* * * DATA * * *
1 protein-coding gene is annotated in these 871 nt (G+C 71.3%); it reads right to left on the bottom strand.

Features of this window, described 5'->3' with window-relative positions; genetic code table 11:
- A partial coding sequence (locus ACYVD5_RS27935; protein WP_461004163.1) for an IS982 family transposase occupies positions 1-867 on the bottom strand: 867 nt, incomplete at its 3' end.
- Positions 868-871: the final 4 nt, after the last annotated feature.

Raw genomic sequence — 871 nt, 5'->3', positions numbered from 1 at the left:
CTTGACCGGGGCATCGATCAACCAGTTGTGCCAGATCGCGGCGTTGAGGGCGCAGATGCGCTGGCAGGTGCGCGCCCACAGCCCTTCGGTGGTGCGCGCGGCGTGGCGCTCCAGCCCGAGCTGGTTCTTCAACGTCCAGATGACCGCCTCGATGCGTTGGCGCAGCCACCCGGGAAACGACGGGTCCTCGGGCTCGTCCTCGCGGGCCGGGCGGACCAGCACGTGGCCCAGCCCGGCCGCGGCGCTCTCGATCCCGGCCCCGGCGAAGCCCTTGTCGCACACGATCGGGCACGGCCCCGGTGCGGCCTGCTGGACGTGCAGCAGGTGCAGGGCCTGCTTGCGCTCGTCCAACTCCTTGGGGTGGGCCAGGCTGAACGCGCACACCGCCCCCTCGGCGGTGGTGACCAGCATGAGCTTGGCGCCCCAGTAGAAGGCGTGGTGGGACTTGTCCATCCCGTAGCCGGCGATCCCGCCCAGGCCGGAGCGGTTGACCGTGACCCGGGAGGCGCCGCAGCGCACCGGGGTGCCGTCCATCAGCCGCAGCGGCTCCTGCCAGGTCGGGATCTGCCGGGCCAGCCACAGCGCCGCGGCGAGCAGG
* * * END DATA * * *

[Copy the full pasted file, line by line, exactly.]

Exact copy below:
1 protein-coding gene is annotated in these 871 nt (G+C 71.3%); it reads right to left on the bottom strand.

Features of this window, described 5'->3' with window-relative positions; genetic code table 11:
- A partial coding sequence (locus ACYVD5_RS27935; protein WP_461004163.1) for an IS982 family transposase occupies positions 1-867 on the bottom strand: 867 nt, incomplete at its 3' end.
- Positions 868-871: the final 4 nt, after the last annotated feature.

Raw genomic sequence — 871 nt, 5'->3', positions numbered from 1 at the left:
CTTGACCGGGGCATCGATCAACCAGTTGTGCCAGATCGCGGCGTTGAGGGCGCAGATGCGCTGGCAGGTGCGCGCCCACAGCCCTTCGGTGGTGCGCGCGGCGTGGCGCTCCAGCCCGAGCTGGTTCTTCAACGTCCAGATGACCGCCTCGATGCGTTGGCGCAGCCACCCGGGAAACGACGGGTCCTCGGGCTCGTCCTCGCGGGCCGGGCGGACCAGCACGTGGCCCAGCCCGGCCGCGGCGCTCTCGATCCCGGCCCCGGCGAAGCCCTTGTCGCACACGATCGGGCACGGCCCCGGTGCGGCCTGCTGGACGTGCAGCAGGTGCAGGGCCTGCTTGCGCTCGTCCAACTCCTTGGGGTGGGCCAGGCTGAACGCGCACACCGCCCCCTCGGCGGTGGTGACCAGCATGAGCTTGGCGCCCCAGTAGAAGGCGTGGTGGGACTTGTCCATCCCGTAGCCGGCGATCCCGCCCAGGCCGGAGCGGTTGACCGTGACCCGGGAGGCGCCGCAGCGCACCGGGGTGCCGTCCATCAGCCGCAGCGGCTCCTGCCAGGTCGGGATCTGCCGGGCCAGCCACAGCGCCGCGGCGAGCAGG